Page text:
UK

Army cuts: Reservists slow to enlist, leaked memo suggests

Army reservists pass out from training course
Image caption The government want 30,000 men and women in the Army Reserve by 2018

The Army Reserve looks set to fall well short of its target for recruiting new members this year, confidential memos seen by the Sunday Times suggest.

In the three months from April to June, only 367 soldiers enlisted - about a quarter of the target.

The government wants to expand the Reserve Force, formerly the Territorial Army, to 30,000 by 2018 to help fill gaps left by cuts to the regular Army.

The Ministry of Defence said personnel numbers were continuing to rise.

According to the Sunday Times, one "restricted" memo stated: "The Army is failing to attract sufficient recruits.

"Although this is a pan-Army issue, the impact is most serious in the Army Reserve... As a stark indicator, 367 recruits were enlisted in Q1 of 2013-2014 against a target of 1,432.

"The prediction against an overall in-year target of 6,383 is that only 50% of this number will be realised."

As part of the coalition government's defence review, the number of regular soldiers is set to fall from 102,000 to 82,000 by 2020, while reservist numbers are expected to rise from the current 19,000 to 30,000.

The Ministry of Defence has carried out several rounds of redundancies so far, with more to follow.

Col Richard Kemp, a former commander of British forces in Afghanistan, does not believe increasing the size of the Army Reserve was realistic and accused the government of "hollowing out" the armed forces.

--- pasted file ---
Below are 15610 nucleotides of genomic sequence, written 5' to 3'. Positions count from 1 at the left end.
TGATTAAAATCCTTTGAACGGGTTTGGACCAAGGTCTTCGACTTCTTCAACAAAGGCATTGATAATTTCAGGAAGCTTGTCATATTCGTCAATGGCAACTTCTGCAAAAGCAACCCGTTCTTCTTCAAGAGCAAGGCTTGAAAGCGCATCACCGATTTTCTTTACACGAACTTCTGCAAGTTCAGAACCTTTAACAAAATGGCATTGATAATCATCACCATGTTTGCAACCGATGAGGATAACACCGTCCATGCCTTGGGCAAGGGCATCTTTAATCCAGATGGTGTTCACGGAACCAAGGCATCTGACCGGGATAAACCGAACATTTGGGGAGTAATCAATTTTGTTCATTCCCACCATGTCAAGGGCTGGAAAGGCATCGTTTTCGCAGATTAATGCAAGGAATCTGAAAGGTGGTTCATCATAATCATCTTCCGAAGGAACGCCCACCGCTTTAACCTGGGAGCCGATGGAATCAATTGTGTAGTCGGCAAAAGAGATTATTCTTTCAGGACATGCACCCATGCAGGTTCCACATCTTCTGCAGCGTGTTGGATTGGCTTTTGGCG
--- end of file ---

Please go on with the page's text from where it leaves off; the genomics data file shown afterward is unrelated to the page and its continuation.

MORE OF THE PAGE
He told BBC News that the government had been "cynical" in deciding soldiers sacked from the regular army would "suddenly and miraculously" decide to join the reserves.

"Well, clearly that hasn't happened and is unlikely to happen," he said.

'Rebalancing the budget'

He also criticised the handling of recruitment since it was outsourced to civilian firm, Capita.

The new focus on Facebook and Twitter campaigns were no substitute for face-to-face meetings with soldiers, he said.

"It's not just like walking into a normal civilian job - it's actually quite daunting.

"It's a different world and I think to have personal contact with people who have or are serving is really the most effective way of recruiting," he said.

He also said the idea of converting the Army Reserve into an American-style national guard could not "happen overnight".

A Ministry of Defence spokesman said it was "early days" in the recruitment process and it had "always been a challenge".

He added that a new offer with better incentives and training for potential recruits and employers had been set this summer, and now the way was clear for a "sustained recruitment campaign over the next 12 to 18 months" to start to build the numbers.

It said £1.8bn would be invested in training, support and equipment for the reserves over the next 10 years.

Last year, Defence Secretary Philip Hammond said he hoped some of those leaving the slimmed-down regular forces would join the reserve.

He said cutting the size of the regular Army was "unfortunately one of the steps we had to take to rebalance the defence budget".

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